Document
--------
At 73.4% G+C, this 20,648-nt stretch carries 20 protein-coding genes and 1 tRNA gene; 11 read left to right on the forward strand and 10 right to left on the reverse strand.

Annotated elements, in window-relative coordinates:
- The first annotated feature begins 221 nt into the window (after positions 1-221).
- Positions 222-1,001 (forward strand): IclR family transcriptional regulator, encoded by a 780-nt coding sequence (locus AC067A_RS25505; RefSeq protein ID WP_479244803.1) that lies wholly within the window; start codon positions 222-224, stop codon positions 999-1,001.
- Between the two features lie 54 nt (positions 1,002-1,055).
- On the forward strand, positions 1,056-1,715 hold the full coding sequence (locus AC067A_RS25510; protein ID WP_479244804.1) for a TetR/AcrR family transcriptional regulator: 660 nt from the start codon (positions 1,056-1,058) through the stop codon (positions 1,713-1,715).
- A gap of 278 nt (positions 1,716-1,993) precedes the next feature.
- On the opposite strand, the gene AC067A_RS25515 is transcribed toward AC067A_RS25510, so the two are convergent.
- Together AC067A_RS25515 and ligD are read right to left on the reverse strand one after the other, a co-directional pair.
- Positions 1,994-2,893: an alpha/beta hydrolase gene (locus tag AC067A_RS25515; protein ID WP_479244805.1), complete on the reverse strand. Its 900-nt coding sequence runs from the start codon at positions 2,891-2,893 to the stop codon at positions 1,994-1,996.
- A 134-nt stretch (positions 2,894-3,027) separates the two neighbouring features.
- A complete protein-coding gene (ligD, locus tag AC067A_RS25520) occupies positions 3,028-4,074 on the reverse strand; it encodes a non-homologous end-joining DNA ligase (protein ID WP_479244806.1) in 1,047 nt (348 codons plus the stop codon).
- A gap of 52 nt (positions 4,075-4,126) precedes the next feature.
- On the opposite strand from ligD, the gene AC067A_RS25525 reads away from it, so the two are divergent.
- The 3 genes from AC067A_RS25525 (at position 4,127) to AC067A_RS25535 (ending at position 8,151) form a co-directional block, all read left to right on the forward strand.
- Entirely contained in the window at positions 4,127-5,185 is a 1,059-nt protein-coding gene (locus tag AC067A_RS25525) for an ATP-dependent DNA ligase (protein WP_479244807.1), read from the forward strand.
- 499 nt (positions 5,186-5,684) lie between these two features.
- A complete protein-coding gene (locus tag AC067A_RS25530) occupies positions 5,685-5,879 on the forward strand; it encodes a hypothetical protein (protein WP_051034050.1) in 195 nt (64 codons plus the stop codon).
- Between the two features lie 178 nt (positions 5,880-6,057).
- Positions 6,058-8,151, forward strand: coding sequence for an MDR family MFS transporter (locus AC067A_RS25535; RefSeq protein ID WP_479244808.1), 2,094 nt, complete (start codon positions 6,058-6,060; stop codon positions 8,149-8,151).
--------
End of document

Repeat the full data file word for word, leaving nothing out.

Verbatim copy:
At 73.4% G+C, this 20,648-nt stretch carries 20 protein-coding genes and 1 tRNA gene; 11 read left to right on the forward strand and 10 right to left on the reverse strand.

Annotated elements, in window-relative coordinates:
- The first annotated feature begins 221 nt into the window (after positions 1-221).
- Positions 222-1,001 (forward strand): IclR family transcriptional regulator, encoded by a 780-nt coding sequence (locus AC067A_RS25505; RefSeq protein ID WP_479244803.1) that lies wholly within the window; start codon positions 222-224, stop codon positions 999-1,001.
- Between the two features lie 54 nt (positions 1,002-1,055).
- On the forward strand, positions 1,056-1,715 hold the full coding sequence (locus AC067A_RS25510; protein ID WP_479244804.1) for a TetR/AcrR family transcriptional regulator: 660 nt from the start codon (positions 1,056-1,058) through the stop codon (positions 1,713-1,715).
- A gap of 278 nt (positions 1,716-1,993) precedes the next feature.
- On the opposite strand, the gene AC067A_RS25515 is transcribed toward AC067A_RS25510, so the two are convergent.
- Together AC067A_RS25515 and ligD are read right to left on the reverse strand one after the other, a co-directional pair.
- Positions 1,994-2,893: an alpha/beta hydrolase gene (locus tag AC067A_RS25515; protein ID WP_479244805.1), complete on the reverse strand. Its 900-nt coding sequence runs from the start codon at positions 2,891-2,893 to the stop codon at positions 1,994-1,996.
- A 134-nt stretch (positions 2,894-3,027) separates the two neighbouring features.
- A complete protein-coding gene (ligD, locus tag AC067A_RS25520) occupies positions 3,028-4,074 on the reverse strand; it encodes a non-homologous end-joining DNA ligase (protein ID WP_479244806.1) in 1,047 nt (348 codons plus the stop codon).
- A gap of 52 nt (positions 4,075-4,126) precedes the next feature.
- On the opposite strand from ligD, the gene AC067A_RS25525 reads away from it, so the two are divergent.
- The 3 genes from AC067A_RS25525 (at position 4,127) to AC067A_RS25535 (ending at position 8,151) form a co-directional block, all read left to right on the forward strand.
- Entirely contained in the window at positions 4,127-5,185 is a 1,059-nt protein-coding gene (locus tag AC067A_RS25525) for an ATP-dependent DNA ligase (protein WP_479244807.1), read from the forward strand.
- 499 nt (positions 5,186-5,684) lie between these two features.
- A complete protein-coding gene (locus tag AC067A_RS25530) occupies positions 5,685-5,879 on the forward strand; it encodes a hypothetical protein (protein WP_051034050.1) in 195 nt (64 codons plus the stop codon).
- Between the two features lie 178 nt (positions 5,880-6,057).
- Positions 6,058-8,151, forward strand: coding sequence for an MDR family MFS transporter (locus AC067A_RS25535; RefSeq protein ID WP_479244808.1), 2,094 nt, complete (start codon positions 6,058-6,060; stop codon positions 8,149-8,151).